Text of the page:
A new study shows that men who have a specific protein marker present in their prostate biopsy may benefit from close follow-up and additional biopsies as they may be at increased risk of developing cancer.
A new study shows that men who have a specific marker present in their prostate biopsy may benefit from close follow-up and additional biopsies. When present, the marker-a protein found in the biopsied tissue-increases the chance that cancer will develop in the prostate. This could identify patients that need to be carefully monitored from those that do not, a decision that is currently difficult to make for clinicians. The study is published in the Journal of Clinical Oncology.
Generally, men with detectable high-grade prostatic intraepithelial neoplasia (HGPIN) have a higher risk of developing prostate cancer. About 40% of these men are diagnosed with prostate cancer within 3 years of HGPIN detection and 80% are diagnosed within 8 years. Patients with HGPIN are recommended to receive follow-up biopsies every 3 to 6 months as well as regular prostate specific antigen (PSA) testing. However, care of these patients varies by clinician. A biomarker that can better predict which men need vigilant follow-up because of a significant risk of developing prostate cancer in the short term would help to stratify patients to receive the appropriate level of care and testing.
Mark Rubin, MD, professor of oncology and pathology at the Weill Cornell Medical College in New York, and colleagues retrospectively evaluated tumor biopsy samples from 461 men who took part in the GTx Protocol G300104, a phase III treatment trial that took patient biopsies at baseline, and every year for 3 years during follow-up.
The goal was to understand whether the expression of a gene fusion called ERG in the tumor tissue correlated with higher risk of developing prostate cancer. Previous studies have shown that about half of prostate cancers overexpress the ERG fusion which links the promoter of the androgen-regulated transmembrane protease serine 2 (TMPRSS2) gene to the coding region of the v-ets erythroblastosis virus E26 oncogene homolog (ERG). The presence of this gene fusion is present in prostate tumors and HGPIN but not in benign hyperplasia and studies suggest that this fusion may be an early event in prostate cancer, at least for a proportion of cases.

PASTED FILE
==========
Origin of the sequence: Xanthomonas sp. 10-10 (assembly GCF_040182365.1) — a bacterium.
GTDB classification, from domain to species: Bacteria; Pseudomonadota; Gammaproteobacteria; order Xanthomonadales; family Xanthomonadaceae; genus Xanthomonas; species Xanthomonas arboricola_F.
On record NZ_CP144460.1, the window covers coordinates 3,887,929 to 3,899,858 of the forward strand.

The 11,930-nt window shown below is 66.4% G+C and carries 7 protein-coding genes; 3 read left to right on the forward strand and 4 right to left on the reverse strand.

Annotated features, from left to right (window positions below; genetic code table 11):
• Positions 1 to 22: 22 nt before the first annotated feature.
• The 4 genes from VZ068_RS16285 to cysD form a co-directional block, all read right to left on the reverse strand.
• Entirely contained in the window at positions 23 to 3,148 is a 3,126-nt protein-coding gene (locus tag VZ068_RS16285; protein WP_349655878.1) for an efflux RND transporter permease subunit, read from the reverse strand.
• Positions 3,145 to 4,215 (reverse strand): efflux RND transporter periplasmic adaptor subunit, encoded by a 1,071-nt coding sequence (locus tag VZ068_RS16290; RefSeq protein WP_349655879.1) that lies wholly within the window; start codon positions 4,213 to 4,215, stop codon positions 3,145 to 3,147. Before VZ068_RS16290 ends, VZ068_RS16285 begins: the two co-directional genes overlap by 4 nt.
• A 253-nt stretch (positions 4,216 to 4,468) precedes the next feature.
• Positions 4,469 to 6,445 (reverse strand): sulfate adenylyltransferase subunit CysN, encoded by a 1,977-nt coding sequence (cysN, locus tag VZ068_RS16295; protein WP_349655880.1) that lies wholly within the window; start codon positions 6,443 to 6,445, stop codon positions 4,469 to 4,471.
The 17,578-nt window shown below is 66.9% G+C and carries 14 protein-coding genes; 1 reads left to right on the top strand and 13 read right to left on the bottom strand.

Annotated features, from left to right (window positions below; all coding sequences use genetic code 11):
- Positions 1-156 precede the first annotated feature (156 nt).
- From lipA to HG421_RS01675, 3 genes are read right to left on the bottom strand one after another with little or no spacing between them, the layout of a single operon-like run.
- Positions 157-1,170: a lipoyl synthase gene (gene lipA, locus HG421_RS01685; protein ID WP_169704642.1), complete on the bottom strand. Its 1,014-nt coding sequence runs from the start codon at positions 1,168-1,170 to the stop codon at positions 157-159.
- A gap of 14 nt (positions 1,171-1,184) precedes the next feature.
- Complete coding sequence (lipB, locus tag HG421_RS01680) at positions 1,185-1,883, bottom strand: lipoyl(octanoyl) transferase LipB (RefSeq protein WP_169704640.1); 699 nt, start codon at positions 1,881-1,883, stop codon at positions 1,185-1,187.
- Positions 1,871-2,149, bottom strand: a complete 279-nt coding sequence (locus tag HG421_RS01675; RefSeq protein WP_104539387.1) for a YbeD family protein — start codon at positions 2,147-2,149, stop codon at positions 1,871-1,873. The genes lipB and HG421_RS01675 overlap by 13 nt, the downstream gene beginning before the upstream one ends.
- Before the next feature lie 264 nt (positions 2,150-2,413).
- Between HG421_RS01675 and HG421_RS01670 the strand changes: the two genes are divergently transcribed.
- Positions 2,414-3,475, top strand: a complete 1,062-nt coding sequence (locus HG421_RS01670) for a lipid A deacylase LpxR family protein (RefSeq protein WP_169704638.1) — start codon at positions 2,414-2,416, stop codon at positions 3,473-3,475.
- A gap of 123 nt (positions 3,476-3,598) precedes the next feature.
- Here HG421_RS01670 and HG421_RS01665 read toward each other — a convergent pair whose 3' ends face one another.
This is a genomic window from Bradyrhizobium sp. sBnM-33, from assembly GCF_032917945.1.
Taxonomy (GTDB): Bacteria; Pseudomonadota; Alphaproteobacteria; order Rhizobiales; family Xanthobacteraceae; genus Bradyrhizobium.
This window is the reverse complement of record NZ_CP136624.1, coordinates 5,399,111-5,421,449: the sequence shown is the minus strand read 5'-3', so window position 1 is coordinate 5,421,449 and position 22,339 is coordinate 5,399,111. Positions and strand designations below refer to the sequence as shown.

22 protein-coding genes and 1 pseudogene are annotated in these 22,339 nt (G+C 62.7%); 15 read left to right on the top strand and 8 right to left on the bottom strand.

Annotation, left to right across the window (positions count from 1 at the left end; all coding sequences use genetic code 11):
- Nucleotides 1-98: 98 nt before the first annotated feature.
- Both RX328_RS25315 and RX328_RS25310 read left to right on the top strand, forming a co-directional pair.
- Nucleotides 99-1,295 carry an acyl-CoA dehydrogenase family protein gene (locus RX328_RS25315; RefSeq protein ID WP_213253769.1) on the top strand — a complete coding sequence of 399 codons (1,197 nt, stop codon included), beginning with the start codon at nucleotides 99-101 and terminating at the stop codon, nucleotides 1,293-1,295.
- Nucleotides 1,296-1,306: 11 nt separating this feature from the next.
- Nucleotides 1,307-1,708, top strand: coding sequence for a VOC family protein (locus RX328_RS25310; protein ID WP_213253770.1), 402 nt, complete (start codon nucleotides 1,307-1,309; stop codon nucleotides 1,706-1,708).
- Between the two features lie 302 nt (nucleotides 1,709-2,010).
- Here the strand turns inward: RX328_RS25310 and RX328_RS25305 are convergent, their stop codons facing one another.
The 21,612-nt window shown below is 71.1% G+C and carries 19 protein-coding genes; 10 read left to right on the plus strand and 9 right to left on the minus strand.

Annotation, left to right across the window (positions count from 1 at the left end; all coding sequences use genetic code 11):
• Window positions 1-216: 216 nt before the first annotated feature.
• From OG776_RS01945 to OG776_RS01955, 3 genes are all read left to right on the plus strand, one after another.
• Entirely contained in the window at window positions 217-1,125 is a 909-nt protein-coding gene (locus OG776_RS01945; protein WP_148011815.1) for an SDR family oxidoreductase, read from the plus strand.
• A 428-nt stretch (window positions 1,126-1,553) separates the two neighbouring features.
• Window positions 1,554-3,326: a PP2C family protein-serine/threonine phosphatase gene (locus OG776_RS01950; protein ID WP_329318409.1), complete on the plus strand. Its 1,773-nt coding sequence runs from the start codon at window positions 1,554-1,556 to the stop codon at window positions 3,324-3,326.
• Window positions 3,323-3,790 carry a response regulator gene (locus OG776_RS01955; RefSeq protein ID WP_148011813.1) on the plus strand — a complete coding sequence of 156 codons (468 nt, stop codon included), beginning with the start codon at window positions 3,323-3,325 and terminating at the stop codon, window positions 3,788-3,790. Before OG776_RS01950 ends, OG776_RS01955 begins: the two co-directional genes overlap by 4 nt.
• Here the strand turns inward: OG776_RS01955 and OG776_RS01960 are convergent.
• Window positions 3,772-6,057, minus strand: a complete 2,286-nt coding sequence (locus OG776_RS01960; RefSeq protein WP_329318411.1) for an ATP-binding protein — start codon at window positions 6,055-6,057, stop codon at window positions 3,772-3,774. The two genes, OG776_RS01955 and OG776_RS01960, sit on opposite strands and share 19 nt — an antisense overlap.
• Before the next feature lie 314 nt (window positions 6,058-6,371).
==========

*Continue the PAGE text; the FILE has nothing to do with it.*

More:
The study is the largest conducted that focuses on looking at HGPIN and ERG, according to the study authors. “We found that more than half of patients with these biomarkers go on to develop prostate cancer, and that is a significant finding which we now want to test in a prospective clinical trial,” said Rubin in a statement.
Rubin and colleagues used immunohistochemistry to detect the presence of ERG protein expression. They were able to detect ERG expression in 11.1% of patients (51 of 461 patients) who had confirmed HGPIN. During the first year, 14.7% of patients were diagnosed with prostate cancer and 36.9% were diagnosed within the 3-year trial follow-up. Patients with positive ERG expression (53%; 27 of 51) were more likely to develop prostate cancer compared with patients who were ERG negative (35%; 143 of 410; P = .014).
Because the assay depends on the level of ERG expression present in tissue, the researchers previously developed a threshold expression level that is highly reproducible, Rubin told Cancer Network. “We are confident that this test can be used by pathologists,” said Rubin.
“This study underscores the necessity of more stringent follow-up for men with HGPIN that is also positive for ERG overexpression,” the authors concluded. “Clinicians should consider molecular characterization of HGPIN as a means to improve risk stratification.”
The immunohistochemistry diagnostic is available through Roche and prospective clinical studies for further validation are currently being planned.
Further testing in a larger patient cohort will show whether this assay could be used to stratify patients into higher and lower risk categories, allowing those who are lower risk to avoid further invasive biopsies and unnecessary frequent follow-up tests.
“We anticipate that molecular testing will become integrated into prostate cancer diagnosis,” Rubin said. “As we show in the current study, molecular classification can also help predict the risk of having cancer.”